So, while a big initial buzz is predicted for the official introduction of Netflix in Australia, it will likely be a tentative buzz, from a world-weary bee, who lives in a disconnected island hive where consumers are oft exploited by international media companies and the internet is really, really slow.
3. australia will see a growth of small, boutique corporate animation studios
With the closure of Disney Australia in 2006 came the subsequent loss of a large amount of the contract work sent out to the larger animation studios in Australia. Hence, the last ten years have seen a decline in the need for larger animation studios in the country, sending many animators packing to form smaller studios focussing on specialised short form media like advertising, web videos and corporate animation.
Alongside workers already in the industry are an ever-flowing number of animation graduates. This means more workers looking for jobs in an already tight climate. And what do you do when you can’t find work at any companies in the field you studied in?
You quietly cry into your pillow.
But after that, you share your woes on social media. You find out several of your talented friends and classmates are also having trouble navigating the sparse Australian job market. You plot, scheme, collaborate, bitch about old uni lecturers, plot some more, and then start your own company together.
To work up enough money to focus on the creative projects you all actually want to do, you start by focussing on corporate animation—jobs where you’ll actually get paid for the work you’re doing. A decade or so down the track, the marketplace is filled with these boutique animation startups born out of a lack of opportunity elsewhere. The good news about all this is…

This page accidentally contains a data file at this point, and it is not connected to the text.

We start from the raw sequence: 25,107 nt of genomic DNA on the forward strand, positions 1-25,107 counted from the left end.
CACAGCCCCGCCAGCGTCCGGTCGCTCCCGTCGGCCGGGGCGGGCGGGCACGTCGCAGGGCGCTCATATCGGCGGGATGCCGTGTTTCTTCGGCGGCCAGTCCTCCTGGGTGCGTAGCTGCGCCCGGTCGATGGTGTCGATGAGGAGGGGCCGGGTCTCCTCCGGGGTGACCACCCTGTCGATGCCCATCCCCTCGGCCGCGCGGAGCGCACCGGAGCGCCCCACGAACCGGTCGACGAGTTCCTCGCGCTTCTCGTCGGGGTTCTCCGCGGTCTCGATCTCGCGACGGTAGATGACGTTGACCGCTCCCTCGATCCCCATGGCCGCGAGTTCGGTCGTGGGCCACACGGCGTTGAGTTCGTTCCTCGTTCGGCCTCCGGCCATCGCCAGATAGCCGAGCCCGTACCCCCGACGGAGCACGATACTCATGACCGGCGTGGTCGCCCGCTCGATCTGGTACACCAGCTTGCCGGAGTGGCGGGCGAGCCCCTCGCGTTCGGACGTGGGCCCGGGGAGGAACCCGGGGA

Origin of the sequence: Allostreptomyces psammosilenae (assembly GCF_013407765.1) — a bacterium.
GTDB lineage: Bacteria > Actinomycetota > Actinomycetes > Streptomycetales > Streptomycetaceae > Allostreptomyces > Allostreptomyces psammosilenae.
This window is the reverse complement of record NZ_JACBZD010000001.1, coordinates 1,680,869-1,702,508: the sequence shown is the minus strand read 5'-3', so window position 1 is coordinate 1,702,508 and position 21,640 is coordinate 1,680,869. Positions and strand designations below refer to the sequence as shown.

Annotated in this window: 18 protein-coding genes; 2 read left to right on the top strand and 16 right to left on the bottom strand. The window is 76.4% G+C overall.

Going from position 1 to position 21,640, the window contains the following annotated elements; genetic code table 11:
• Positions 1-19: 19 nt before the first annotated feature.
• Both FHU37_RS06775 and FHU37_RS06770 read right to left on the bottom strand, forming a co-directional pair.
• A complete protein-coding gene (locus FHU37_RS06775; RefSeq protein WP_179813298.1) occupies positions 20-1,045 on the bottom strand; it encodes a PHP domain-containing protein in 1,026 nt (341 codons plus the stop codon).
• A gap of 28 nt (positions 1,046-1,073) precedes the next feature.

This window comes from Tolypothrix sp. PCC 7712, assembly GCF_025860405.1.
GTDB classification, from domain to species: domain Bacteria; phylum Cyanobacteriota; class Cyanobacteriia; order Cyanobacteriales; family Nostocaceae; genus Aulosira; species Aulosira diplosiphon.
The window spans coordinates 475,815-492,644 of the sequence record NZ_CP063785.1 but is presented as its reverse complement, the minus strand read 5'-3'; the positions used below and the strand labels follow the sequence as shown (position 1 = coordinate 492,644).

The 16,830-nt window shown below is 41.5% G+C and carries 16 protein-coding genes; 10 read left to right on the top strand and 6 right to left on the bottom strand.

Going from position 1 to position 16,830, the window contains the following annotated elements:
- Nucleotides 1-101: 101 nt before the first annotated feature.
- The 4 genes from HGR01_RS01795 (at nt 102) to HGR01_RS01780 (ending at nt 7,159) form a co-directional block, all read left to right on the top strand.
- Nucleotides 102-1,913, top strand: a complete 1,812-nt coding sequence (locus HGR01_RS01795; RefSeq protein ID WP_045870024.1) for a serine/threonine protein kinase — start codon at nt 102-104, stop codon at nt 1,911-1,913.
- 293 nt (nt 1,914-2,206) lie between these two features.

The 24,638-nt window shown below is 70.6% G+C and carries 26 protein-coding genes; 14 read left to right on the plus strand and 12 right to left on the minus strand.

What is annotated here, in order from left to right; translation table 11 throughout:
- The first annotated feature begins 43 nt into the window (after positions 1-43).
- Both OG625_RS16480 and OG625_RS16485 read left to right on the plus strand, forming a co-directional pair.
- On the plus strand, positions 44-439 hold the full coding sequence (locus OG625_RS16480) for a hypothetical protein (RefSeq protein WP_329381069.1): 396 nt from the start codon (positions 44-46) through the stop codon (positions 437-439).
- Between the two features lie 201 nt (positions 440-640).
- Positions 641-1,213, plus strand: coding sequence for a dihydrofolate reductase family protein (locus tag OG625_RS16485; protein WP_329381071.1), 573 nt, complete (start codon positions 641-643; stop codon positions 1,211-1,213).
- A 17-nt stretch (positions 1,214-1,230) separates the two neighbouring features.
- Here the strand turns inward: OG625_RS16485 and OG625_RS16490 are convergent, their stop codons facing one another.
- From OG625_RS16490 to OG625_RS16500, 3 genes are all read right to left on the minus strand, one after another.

4. there will be a growing demand for corporate animation and short-form visual media
With increasing studies being done on our internet habits and spending patterns, people are starting to see how much more effective visual media is at gaining and keeping a potential customer’s attention than a block of text.
And while I realise that I am indeed making this very point within a block of text, Mr or Ms Smartypants, I’ll have you know I have even more text to back this up. Here’s a blog article outlining 19 statistics (you know, actual numbers and stuff, as opposed to a blog where every argument is loosely made up by the author… as if you’d ever read anything like that) on how visual content functions as a more effective marketing tool than plain text.
This indicates an increasing need for niche corporate animation companies who can get a company’s message across in a quick, visual medium which can be easily digested and shared online.
Already there are a number of specialist studios dotted around Australia: like SketchVideos, one of many ‘whiteboard animation’ companies popping up around the internet, or Explanimate, a Brisbane animation company who specialise in creating animated ‘explainer’ videos.
These kinds of online-based markets tend to fluctuate in popularity every few years, but my prediction for the next 20 years is to see an overall upward trend for animated media in the corporate and online environment.
Only time will tell how laughably off-track these predictions for the future of animation will be. 20 years is a damn long time in the technology and media world, but a relatively short time in the realm of the arts and, frankly, the entire rest of the universe. It’s difficult to tell what anyone will watch, buy, sell, listen to, be afraid of, or care about at any point in history, so who knows? For now I’m perfectly happy to just watch some cartoons on whatever kind of screen is showing them, killing time until the internet eventually becomes a sentient being who enslaves us all.